Case classes in Scala are classes with some special features, the most important one being decomposable through pattern matching: we can match objects against patterns that represent the internal structure of the object. In the below example we match a Shape object against different subclasses like Circle, Square or Rectangle and, in the same time, we decompose the object into its constituent parameters and we use them in the right-hand side expression.

abstract class Shape
case class Circle(radius: Int) extends Shape
case class Square(length: Int) extends Shape
case class Rectangle(length: Int, width: Int) extends Shape

def perimeter(shape: Shape): Double = shape match {
  case Circle(radius) => 2 * Math.PI * radius
  case Square(length) => 4 * length
  case Rectangle(length, width) => 2 * length + 2 * width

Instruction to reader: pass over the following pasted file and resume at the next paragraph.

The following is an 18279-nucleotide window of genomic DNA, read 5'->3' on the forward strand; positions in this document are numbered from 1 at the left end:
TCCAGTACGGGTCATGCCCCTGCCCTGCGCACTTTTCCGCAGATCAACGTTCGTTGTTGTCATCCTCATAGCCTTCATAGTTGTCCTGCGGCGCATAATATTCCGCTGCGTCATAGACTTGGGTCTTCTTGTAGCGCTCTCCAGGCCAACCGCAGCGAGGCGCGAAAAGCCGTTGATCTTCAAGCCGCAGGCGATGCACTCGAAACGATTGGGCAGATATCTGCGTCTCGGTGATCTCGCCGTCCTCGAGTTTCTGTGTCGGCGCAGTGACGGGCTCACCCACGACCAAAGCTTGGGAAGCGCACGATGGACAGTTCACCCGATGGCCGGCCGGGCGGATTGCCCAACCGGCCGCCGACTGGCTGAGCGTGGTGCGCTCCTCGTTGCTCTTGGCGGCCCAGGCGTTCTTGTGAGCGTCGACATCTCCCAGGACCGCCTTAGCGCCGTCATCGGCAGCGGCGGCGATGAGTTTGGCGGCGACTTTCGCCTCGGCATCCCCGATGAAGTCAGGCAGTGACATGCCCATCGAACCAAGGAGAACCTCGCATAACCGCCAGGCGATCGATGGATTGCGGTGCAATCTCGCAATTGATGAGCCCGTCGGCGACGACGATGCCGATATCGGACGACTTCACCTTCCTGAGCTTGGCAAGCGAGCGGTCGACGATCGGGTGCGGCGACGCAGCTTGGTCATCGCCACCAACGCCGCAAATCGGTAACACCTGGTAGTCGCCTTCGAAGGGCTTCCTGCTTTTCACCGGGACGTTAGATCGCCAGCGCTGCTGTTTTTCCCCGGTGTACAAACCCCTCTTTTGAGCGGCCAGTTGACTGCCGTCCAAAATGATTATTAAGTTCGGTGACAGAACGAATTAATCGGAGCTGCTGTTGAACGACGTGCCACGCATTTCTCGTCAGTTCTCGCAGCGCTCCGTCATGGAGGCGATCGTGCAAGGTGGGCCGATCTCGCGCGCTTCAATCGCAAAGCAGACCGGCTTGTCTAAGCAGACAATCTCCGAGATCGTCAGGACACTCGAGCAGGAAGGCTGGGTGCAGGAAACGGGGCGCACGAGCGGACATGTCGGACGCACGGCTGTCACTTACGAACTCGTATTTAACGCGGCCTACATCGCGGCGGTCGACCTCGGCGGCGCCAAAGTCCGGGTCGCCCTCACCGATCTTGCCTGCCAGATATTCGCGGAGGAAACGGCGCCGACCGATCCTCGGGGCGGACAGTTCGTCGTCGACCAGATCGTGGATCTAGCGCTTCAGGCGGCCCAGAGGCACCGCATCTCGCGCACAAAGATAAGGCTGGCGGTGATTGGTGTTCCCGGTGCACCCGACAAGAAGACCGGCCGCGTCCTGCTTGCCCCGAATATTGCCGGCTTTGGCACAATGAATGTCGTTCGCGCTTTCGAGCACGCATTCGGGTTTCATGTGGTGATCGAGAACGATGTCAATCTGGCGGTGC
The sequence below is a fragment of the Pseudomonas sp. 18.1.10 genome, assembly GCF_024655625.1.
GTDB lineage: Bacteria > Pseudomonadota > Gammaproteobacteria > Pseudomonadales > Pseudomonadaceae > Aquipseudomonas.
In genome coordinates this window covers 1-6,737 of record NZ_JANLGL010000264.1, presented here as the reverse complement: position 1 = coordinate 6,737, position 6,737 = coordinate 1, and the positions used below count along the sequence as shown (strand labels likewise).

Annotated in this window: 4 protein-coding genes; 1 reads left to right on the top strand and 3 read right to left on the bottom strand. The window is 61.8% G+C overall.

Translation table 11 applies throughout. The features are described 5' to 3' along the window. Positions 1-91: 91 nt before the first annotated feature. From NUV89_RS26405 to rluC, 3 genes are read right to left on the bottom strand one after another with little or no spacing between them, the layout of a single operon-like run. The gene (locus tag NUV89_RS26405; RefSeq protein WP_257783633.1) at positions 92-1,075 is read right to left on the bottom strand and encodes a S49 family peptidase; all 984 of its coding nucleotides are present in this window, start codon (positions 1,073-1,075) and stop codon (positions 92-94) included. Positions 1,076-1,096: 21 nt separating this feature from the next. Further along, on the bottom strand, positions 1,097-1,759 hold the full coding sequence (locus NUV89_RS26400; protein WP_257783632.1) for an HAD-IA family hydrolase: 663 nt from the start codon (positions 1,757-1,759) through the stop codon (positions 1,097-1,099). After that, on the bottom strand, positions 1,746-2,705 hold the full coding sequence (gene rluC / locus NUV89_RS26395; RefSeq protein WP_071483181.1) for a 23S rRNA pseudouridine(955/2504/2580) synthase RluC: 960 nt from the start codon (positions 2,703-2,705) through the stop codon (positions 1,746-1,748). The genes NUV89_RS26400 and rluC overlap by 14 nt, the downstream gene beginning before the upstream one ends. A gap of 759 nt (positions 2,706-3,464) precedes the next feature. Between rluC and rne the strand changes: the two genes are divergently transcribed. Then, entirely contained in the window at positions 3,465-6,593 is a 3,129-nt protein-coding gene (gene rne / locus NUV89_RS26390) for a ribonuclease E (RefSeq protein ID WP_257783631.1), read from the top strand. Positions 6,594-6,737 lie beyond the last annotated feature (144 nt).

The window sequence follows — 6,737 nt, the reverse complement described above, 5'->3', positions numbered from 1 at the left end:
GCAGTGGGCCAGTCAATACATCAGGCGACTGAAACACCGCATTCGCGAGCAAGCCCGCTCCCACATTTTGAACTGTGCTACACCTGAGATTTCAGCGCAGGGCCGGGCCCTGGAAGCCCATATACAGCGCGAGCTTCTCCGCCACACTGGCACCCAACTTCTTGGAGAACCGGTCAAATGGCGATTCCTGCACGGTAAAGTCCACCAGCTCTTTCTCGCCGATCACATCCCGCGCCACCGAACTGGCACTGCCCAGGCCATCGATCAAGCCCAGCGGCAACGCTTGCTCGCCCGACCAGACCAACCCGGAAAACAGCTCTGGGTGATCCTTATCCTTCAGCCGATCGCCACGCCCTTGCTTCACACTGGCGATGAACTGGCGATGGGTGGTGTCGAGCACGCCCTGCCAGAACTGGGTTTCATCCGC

case _ => 0.0
}

println(perimeter(Rectangle(10, 20)))

This looks like magic. The type of pattern used here is called constructor pattern. For example, Circle(radius) means that all the circle objects will be matched and the parameter used to construct the object is capured in a variable named radius. This variable is used in the right-hand side expression to compute the perimeter. Decompiling a case class would generate a lot of code (getters, constructors, equals and hashCode, toString and more). It would look like this:

public class Circle.3 extends Shape.1 implements Product, Serializable {
  private final int radius;

  public int radius() { return this.radius; }
  ...
  public int hashCode() { ... }